By Elizabeth Shvarts
Fusing intricate, yet gritty imagery and allusions to Greek mythology, “Adonis” is a reimagining of beauty as a birthright and burden of the first-gen gifted American kid as they reclaim their narrative with humanity.
the first crime is breath. a soft shuddered thing a burbling river a promise so pretty we call this accident. call this abstract painting is the second crime. plaster smile bolted blush like the nettles myrrha and theias first touched every root every leaf save yours if only just for show nothing more than less more laurel than hyssop meaning third crime meaning scrub harder. meaning wring meaning leave to dry meaning take up anything a scalpel a dagger a brush anything. shape sandpaper rust-bolt smile solid silk ribbon. people turn a blind cheek to a good mirror and beauty is a fickle god but at least venus knocked on the temple. this body is a temple then your footsteps are crusade tread light don’t forget the laurel trees are bittering and it’s not your fault. prepare offering just in case when you are born a sin you sing of miracles until your throat rusts ochre and wheat-field gold we remind ourselves this is how you get them through the drought pretty boy smothered slick with olive oil boy you are our indulgence last.
Taking Root: The Girls Write Now 2022 Anthology
For more than two years, our young writers have weathered an adolescence shaped by an ongoing global pandemic. But a harsh climate can also produce work of rare depth, complexity, nuance and humor. The Girls Write Now mentees in this collection have found new ways to build community and take root. This anthology is a catalog of seeds—each young writer cultivating a shimmering, emergent voice. In short stories, personal essays, poetry, and more, they reflect on life-altering topics like heartbreak, self-care and friendship. The result is a stunning book with global relevance of all this generation has endured and transformed.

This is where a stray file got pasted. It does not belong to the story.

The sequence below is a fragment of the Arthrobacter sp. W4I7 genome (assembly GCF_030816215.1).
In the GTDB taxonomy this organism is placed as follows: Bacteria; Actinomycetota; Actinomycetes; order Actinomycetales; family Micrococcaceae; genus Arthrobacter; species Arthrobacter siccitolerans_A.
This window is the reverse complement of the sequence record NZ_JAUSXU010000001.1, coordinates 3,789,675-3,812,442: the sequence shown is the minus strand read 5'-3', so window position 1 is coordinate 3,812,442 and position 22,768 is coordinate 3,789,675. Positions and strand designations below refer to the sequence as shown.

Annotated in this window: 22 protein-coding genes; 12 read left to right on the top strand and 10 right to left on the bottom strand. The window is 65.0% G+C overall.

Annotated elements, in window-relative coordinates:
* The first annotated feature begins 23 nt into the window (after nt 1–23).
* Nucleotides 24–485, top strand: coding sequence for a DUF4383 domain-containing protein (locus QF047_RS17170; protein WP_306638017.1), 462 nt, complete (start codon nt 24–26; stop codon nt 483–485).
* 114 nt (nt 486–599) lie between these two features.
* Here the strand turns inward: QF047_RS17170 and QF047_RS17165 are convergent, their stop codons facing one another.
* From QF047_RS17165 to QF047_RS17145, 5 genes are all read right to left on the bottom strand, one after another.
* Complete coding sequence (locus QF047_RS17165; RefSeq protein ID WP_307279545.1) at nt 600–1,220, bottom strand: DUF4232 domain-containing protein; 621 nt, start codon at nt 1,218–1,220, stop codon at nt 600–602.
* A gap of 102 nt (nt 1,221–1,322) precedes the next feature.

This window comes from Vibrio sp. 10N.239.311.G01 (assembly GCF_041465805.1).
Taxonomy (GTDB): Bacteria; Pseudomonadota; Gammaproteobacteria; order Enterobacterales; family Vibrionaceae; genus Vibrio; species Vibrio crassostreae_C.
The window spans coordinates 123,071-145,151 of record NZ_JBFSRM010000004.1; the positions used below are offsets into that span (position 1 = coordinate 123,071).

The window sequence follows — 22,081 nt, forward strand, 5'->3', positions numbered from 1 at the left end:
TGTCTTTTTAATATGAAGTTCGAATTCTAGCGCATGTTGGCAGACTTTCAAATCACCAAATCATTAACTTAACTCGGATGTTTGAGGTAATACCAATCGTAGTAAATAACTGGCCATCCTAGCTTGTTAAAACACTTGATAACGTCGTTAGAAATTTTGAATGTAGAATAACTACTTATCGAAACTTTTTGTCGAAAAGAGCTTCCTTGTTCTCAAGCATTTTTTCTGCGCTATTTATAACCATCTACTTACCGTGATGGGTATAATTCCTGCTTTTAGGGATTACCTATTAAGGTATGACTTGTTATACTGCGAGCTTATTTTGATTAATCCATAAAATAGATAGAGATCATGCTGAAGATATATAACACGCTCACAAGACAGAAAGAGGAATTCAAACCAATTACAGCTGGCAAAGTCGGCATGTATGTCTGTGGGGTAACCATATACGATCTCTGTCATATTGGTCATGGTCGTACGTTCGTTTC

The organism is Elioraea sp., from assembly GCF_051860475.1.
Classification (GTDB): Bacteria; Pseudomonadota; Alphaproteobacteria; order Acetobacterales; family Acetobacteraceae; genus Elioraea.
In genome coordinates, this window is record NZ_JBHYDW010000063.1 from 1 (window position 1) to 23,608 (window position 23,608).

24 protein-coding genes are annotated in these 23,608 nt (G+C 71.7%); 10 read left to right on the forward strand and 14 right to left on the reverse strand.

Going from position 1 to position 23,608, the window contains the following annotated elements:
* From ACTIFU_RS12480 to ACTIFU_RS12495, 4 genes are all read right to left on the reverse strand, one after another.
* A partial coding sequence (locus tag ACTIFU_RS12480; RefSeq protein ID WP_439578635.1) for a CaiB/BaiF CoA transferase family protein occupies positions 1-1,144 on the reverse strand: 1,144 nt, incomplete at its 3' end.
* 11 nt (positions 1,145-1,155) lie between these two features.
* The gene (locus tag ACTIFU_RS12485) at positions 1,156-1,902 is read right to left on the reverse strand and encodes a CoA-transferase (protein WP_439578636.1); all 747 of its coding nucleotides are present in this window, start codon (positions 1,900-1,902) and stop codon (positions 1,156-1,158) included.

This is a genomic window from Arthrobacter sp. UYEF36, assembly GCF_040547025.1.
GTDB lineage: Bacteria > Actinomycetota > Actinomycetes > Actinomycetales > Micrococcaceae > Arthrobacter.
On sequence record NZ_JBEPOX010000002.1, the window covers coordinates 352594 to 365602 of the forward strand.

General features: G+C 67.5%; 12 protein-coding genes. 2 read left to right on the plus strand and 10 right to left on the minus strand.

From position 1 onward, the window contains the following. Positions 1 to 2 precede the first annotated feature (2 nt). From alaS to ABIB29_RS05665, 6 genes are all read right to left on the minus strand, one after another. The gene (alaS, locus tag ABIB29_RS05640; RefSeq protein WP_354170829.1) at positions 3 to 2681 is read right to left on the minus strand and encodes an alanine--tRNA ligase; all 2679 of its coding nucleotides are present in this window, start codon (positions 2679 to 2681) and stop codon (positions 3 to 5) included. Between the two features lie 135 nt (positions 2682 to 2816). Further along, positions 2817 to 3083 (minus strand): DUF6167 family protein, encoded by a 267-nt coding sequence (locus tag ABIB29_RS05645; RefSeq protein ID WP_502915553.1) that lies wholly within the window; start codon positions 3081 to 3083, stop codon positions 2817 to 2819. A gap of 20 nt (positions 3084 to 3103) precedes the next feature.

To be an artist is to gamble on the promise that your todays will envy your tomorrows. However, before we amble into a light where our sunrises smile upon we need to ground ourselves in our yesterdays. As a queer first-generation Russian-Jewish American, I feel like I have to compensate for the contradictions of my identity with accolades or future success. I wanted to subvert the trope of the first-gen gifted kid as a poster child for the American dream into something ethereal: a demigod, specifically the offspring of Aphrodite with a legacy marred with crimes he never asked to answer for (Adonis’s parents Myrrha and Theias bore a child out of wedlock, he is revered as long as he remains of use—either to boost mortal’s morale or for them to lose themselves in his otherworldliness). Excellence and ruin; immortality and the impermanence of the sculpture clay that will be his legacy; Adonis (both the poem and the figure) is a love letter to my own roots: to be the daughter of an immigrant is to be a saint and martyr; her mother is the war.
Elizabeth Shvarts is a 16-year-old writer hailing from Staten Island. An avid spoken word poet, Elizabeth is an NYC Youth Poet Laureate Ambassador and finalist in Climate Speaks, a climate-themed youth spoken word program, highlighted by PBS, the Apollo, the New York Times and more. An advocate/entrepreneur as well as an artist, Elizabeth is the co-founder of the nonprofit Bridge to Literacy, which fosters a love for language through literacy in underserved kids from around the world. On the writing side, she's the co-founder of the international literary journal and youth community Aster Lit and its companion podcast Ad Aster.